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Nature Is My Recuperation, A Hospital In The Original Sense

A search-and-rescue team carried me down on a stretcher. They hoisted me high up into the trail’s hemlock and spruce so I was surrounded by their needles and resin. 

I used to climb trees a lot when I was a kid, but I hadn’t been up in their branches for years, and I’d never ridden through a forest so I could reach out and touch the limbs if I’d wanted to.

It was a remarkable vantage point, and one I will remember.

Especially because I would end up spending the next five days in a medical center -- the most time I can remember being continuously inside.

Nature makes for a terrific hospital, using "hospital" in its original sense: a place that is hospitable, that welcomes and entertains.

Once I was able to walk around our local pond, I was welcomed by a great blue heron that landed so close I thought it was going to wrap me in its wings.

And I’ve been entertained by Cooper hawks flying tree to tree overhead, as if leading me on with an invisible string; by a fox that got me in a staring contest; and by a big old porcupine that just wanted to amble along, thank you.

Nature makes for a terrific hospital in our current usage as well, a place that heals.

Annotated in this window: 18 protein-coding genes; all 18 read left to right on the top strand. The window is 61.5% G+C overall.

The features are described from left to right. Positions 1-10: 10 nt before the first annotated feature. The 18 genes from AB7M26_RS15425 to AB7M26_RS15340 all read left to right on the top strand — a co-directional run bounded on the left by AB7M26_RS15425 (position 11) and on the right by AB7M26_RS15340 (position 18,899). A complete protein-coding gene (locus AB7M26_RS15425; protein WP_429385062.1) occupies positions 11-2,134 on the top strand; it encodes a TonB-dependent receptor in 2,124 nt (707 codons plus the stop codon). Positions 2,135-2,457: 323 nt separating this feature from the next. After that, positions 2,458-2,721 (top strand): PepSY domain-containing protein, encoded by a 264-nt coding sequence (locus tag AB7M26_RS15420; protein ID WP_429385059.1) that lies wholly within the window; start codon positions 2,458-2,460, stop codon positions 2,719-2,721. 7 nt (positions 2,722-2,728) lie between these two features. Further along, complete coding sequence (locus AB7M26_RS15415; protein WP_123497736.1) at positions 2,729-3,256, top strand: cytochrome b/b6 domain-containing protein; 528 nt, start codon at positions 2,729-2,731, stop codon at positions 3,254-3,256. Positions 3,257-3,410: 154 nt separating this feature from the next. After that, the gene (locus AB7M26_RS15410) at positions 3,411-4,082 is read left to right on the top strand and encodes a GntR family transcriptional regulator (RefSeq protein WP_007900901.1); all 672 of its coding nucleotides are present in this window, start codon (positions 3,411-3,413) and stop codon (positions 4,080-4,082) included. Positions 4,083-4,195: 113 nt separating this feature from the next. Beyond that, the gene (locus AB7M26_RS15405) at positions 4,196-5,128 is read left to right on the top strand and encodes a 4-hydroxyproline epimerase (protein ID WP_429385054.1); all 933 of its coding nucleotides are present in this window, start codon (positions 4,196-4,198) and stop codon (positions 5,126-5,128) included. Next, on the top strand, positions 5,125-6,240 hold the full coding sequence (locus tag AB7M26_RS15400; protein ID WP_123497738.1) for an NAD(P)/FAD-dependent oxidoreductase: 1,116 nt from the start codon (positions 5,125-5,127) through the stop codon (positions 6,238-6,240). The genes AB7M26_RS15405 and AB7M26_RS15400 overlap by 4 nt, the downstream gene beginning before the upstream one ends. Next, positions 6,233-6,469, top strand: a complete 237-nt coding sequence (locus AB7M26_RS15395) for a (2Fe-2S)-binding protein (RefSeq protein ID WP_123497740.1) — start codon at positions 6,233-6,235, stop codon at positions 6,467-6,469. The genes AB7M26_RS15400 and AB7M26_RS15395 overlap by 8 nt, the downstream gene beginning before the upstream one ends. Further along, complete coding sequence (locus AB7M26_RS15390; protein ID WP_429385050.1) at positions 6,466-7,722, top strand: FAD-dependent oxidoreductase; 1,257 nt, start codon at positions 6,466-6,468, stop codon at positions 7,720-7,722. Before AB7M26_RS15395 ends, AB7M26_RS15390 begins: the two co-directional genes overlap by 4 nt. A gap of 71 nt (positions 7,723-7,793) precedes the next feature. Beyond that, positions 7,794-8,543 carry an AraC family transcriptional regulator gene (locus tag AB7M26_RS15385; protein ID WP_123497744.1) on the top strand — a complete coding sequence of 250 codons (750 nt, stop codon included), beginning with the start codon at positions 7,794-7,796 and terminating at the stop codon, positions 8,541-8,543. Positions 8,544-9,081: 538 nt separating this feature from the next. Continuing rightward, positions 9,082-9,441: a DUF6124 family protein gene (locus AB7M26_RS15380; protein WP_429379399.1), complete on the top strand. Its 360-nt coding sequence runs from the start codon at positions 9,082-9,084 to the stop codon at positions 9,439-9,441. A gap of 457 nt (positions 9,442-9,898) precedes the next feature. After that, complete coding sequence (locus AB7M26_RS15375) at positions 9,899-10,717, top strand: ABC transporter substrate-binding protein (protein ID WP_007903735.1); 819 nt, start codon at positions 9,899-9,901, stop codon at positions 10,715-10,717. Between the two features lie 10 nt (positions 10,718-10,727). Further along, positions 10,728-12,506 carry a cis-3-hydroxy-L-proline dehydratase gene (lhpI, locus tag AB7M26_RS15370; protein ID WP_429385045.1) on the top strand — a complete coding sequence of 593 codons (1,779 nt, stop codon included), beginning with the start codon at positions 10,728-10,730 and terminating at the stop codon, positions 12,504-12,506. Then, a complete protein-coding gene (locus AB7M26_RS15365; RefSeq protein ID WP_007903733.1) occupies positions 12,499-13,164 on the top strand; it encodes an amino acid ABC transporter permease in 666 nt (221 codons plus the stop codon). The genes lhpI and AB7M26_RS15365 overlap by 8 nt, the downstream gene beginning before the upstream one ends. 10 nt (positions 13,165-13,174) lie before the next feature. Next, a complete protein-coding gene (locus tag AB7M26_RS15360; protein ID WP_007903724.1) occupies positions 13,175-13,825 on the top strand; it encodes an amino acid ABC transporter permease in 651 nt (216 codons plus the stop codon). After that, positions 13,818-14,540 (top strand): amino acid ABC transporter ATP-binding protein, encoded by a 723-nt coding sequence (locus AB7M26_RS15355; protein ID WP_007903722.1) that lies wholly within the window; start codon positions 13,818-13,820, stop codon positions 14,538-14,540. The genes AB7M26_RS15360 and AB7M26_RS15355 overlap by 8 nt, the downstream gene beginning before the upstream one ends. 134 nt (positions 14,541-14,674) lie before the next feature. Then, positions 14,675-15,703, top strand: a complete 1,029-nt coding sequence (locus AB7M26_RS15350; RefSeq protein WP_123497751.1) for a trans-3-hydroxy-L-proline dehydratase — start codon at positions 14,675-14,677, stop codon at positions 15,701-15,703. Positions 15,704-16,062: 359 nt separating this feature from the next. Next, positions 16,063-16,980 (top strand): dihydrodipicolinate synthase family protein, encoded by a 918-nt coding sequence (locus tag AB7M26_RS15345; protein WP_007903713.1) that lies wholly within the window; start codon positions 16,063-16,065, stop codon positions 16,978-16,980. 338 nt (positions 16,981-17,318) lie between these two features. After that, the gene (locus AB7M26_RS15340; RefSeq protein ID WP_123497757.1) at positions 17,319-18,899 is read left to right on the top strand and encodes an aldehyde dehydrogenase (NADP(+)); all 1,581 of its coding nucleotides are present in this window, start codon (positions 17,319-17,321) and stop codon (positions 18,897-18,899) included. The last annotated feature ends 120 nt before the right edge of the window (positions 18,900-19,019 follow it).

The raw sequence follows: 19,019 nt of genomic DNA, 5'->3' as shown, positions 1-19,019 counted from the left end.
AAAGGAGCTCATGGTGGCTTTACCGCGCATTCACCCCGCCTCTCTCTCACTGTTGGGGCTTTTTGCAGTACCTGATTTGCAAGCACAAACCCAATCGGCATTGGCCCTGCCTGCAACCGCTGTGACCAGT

A long wide river turns a slow bend two miles from our house, and when my leg had mended enough, I walked down to its bank to look at its shining, as it flowed south to where its mouth was in conversation with the sea.

After I fell mountain climbing, my world was reduced to the rock I sat on for three hours, unable to move. Now I had this gleaming vista before me, in motion, motioning me on.

Though I'm certainly grateful for the medical staff and my husband who tended me, it was getting outside that restored me. Stocked my shelves.

Susan Johnson at Thuya Gardens in Northeast Harbor, Maine.
Credit Thomas Thompson / Courtesy Susan Johnson
Courtesy Susan Johnson
Susan Johnson at Thuya Gardens in Northeast Harbor, Maine.

People ask if I will continue hiking, given that was how I broke my leg.

Of course, I say.

What better way to mend a leg than take it outside, up a mountain side, to push the pain aside. 

Susan Johnson teaches writing at the University of Massachusetts.

Susan Johnson is a poet-biologist-rhetorician who teaches business communication at UMass Isenberg School of Management. She lives in South Hadley, Massachusetts.
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